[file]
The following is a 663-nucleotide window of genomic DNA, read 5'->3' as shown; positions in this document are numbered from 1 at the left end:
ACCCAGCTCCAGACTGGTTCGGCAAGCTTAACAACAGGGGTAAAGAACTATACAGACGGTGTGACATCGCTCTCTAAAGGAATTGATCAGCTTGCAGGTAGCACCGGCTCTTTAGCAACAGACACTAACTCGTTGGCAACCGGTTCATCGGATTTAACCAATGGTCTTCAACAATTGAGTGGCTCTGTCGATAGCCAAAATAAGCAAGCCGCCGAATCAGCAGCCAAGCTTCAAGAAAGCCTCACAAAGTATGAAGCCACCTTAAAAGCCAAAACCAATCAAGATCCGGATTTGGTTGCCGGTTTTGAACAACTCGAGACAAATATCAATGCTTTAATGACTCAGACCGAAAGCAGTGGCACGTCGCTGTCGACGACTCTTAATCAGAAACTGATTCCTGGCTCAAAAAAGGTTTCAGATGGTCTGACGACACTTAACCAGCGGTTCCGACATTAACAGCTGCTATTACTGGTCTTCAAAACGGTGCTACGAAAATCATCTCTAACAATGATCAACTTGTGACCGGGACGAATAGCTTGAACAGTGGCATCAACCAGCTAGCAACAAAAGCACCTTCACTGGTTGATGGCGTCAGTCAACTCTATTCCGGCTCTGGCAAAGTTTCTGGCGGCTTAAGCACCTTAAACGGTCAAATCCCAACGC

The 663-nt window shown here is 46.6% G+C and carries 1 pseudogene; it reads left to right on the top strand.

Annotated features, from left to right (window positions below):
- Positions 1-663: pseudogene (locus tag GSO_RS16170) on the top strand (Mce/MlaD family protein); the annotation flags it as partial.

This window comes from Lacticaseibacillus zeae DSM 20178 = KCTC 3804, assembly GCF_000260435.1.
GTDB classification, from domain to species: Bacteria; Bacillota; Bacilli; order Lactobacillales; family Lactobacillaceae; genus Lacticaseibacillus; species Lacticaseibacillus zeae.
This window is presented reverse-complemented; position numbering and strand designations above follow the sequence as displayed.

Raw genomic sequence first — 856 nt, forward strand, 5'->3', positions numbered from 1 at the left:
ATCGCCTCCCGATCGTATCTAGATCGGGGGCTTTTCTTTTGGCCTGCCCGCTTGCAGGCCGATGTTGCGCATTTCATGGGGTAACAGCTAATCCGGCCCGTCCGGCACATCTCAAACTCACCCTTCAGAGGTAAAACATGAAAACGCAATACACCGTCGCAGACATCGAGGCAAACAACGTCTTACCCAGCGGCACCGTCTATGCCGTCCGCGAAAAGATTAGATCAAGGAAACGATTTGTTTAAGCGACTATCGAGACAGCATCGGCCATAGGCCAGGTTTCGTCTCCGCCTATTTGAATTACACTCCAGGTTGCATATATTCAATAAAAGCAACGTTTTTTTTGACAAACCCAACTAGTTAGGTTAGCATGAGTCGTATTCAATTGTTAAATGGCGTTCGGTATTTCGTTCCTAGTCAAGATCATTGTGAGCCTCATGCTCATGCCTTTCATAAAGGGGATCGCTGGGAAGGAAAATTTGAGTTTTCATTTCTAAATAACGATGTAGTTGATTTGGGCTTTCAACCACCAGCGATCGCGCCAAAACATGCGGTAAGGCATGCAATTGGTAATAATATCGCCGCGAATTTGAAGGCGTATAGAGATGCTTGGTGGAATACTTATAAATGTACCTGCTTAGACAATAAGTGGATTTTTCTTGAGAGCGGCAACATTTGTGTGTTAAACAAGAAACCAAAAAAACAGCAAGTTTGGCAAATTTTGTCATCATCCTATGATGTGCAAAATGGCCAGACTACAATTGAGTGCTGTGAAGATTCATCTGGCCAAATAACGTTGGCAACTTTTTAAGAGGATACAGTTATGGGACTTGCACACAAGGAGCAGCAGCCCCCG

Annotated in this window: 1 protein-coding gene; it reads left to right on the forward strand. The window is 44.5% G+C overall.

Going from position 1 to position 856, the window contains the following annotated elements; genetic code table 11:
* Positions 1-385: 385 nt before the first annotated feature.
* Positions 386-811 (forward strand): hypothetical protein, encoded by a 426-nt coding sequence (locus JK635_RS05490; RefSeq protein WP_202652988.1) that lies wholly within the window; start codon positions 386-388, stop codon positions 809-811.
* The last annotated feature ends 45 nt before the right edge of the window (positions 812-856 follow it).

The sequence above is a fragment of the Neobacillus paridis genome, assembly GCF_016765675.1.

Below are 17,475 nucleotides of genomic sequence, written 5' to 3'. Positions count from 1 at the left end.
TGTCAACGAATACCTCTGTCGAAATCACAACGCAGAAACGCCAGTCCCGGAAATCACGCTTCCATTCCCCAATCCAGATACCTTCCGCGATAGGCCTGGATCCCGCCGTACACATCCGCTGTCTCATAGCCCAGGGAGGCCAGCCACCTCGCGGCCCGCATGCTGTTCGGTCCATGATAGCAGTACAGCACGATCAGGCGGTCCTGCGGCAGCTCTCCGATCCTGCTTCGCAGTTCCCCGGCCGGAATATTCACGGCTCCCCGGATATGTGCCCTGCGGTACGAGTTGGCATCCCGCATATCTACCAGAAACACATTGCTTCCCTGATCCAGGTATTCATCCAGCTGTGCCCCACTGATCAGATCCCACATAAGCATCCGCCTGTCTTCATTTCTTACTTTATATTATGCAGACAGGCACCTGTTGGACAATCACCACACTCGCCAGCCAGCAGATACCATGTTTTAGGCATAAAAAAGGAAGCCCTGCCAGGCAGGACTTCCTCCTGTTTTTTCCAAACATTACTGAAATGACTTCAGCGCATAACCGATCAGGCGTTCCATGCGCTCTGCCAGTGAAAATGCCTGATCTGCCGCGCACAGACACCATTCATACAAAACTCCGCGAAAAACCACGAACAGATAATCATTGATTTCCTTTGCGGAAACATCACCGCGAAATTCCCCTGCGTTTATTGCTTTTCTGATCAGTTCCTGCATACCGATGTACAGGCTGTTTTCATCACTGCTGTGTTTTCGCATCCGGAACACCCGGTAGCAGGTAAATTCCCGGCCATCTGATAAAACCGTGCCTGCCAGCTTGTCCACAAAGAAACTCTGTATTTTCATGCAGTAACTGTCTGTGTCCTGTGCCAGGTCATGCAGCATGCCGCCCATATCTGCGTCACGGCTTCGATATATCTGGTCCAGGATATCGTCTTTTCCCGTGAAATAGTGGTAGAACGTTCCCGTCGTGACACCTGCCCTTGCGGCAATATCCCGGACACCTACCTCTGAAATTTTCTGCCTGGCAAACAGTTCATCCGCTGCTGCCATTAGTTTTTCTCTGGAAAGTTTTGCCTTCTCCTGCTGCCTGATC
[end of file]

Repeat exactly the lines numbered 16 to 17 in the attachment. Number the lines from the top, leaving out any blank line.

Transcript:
The sequence above is a fragment of the Neobacillus paridis genome, assembly GCF_016765675.1.

Below are 17,475 nucleotides of genomic sequence, written 5' to 3'. Positions count from 1 at the left end.